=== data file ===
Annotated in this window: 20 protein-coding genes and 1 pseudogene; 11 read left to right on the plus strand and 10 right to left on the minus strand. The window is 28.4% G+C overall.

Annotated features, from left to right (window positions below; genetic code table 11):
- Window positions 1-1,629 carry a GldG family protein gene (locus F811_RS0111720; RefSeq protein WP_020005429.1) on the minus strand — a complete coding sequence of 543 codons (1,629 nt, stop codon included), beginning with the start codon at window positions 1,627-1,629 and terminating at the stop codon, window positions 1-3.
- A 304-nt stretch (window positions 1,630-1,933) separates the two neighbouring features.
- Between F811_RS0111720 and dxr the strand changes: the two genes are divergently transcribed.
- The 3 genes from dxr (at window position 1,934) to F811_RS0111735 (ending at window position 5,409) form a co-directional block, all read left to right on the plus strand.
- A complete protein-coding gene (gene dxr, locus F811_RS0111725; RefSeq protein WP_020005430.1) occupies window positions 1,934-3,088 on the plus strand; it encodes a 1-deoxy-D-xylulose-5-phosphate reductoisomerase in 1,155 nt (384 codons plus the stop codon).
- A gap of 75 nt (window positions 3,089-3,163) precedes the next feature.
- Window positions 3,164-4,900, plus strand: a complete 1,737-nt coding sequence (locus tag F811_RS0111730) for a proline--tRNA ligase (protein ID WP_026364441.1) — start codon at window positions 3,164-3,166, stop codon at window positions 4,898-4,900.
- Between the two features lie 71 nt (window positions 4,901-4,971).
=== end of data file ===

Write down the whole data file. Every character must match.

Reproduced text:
Annotated in this window: 20 protein-coding genes and 1 pseudogene; 11 read left to right on the plus strand and 10 right to left on the minus strand. The window is 28.4% G+C overall.

Annotated features, from left to right (window positions below; genetic code table 11):
- Window positions 1-1,629 carry a GldG family protein gene (locus F811_RS0111720; RefSeq protein WP_020005429.1) on the minus strand — a complete coding sequence of 543 codons (1,629 nt, stop codon included), beginning with the start codon at window positions 1,627-1,629 and terminating at the stop codon, window positions 1-3.
- A 304-nt stretch (window positions 1,630-1,933) separates the two neighbouring features.
- Between F811_RS0111720 and dxr the strand changes: the two genes are divergently transcribed.
- The 3 genes from dxr (at window position 1,934) to F811_RS0111735 (ending at window position 5,409) form a co-directional block, all read left to right on the plus strand.
- A complete protein-coding gene (gene dxr, locus F811_RS0111725; RefSeq protein WP_020005430.1) occupies window positions 1,934-3,088 on the plus strand; it encodes a 1-deoxy-D-xylulose-5-phosphate reductoisomerase in 1,155 nt (384 codons plus the stop codon).
- A gap of 75 nt (window positions 3,089-3,163) precedes the next feature.
- Window positions 3,164-4,900, plus strand: a complete 1,737-nt coding sequence (locus tag F811_RS0111730) for a proline--tRNA ligase (protein ID WP_026364441.1) — start codon at window positions 3,164-3,166, stop codon at window positions 4,898-4,900.
- Between the two features lie 71 nt (window positions 4,901-4,971).